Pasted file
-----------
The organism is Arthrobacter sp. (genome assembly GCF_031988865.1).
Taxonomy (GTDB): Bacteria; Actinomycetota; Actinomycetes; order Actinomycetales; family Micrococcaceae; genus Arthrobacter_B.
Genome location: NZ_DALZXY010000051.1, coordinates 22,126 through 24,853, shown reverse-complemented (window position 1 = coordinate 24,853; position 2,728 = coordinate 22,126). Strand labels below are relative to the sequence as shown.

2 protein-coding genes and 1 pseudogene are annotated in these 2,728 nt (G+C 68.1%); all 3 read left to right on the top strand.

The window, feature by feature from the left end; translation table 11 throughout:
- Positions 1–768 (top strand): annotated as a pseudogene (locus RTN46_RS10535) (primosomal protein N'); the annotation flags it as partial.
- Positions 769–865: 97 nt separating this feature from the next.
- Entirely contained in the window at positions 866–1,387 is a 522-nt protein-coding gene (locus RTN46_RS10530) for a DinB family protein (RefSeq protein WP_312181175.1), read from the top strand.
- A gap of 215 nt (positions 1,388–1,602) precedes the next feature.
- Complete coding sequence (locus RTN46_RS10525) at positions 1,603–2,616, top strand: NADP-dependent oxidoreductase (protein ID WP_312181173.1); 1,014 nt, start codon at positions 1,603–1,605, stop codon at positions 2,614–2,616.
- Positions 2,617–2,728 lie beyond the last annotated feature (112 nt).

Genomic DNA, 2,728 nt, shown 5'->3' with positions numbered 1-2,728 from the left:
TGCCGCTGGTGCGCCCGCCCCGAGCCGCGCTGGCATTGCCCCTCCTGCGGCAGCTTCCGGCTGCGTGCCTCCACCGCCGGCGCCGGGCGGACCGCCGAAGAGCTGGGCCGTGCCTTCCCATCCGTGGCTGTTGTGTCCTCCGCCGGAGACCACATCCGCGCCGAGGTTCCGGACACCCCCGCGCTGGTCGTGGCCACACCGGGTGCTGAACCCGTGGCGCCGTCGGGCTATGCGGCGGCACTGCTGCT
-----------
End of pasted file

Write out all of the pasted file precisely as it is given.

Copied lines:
The organism is Arthrobacter sp. (genome assembly GCF_031988865.1).
Taxonomy (GTDB): Bacteria; Actinomycetota; Actinomycetes; order Actinomycetales; family Micrococcaceae; genus Arthrobacter_B.
Genome location: NZ_DALZXY010000051.1, coordinates 22,126 through 24,853, shown reverse-complemented (window position 1 = coordinate 24,853; position 2,728 = coordinate 22,126). Strand labels below are relative to the sequence as shown.

2 protein-coding genes and 1 pseudogene are annotated in these 2,728 nt (G+C 68.1%); all 3 read left to right on the top strand.

The window, feature by feature from the left end; translation table 11 throughout:
- Positions 1–768 (top strand): annotated as a pseudogene (locus RTN46_RS10535) (primosomal protein N'); the annotation flags it as partial.
- Positions 769–865: 97 nt separating this feature from the next.
- Entirely contained in the window at positions 866–1,387 is a 522-nt protein-coding gene (locus RTN46_RS10530) for a DinB family protein (RefSeq protein WP_312181175.1), read from the top strand.
- A gap of 215 nt (positions 1,388–1,602) precedes the next feature.
- Complete coding sequence (locus RTN46_RS10525) at positions 1,603–2,616, top strand: NADP-dependent oxidoreductase (protein ID WP_312181173.1); 1,014 nt, start codon at positions 1,603–1,605, stop codon at positions 2,614–2,616.
- Positions 2,617–2,728 lie beyond the last annotated feature (112 nt).

Genomic DNA, 2,728 nt, shown 5'->3' with positions numbered 1-2,728 from the left:
TGCCGCTGGTGCGCCCGCCCCGAGCCGCGCTGGCATTGCCCCTCCTGCGGCAGCTTCCGGCTGCGTGCCTCCACCGCCGGCGCCGGGCGGACCGCCGAAGAGCTGGGCCGTGCCTTCCCATCCGTGGCTGTTGTGTCCTCCGCCGGAGACCACATCCGCGCCGAGGTTCCGGACACCCCCGCGCTGGTCGTGGCCACACCGGGTGCTGAACCCGTGGCGCCGTCGGGCTATGCGGCGGCACTGCTGCT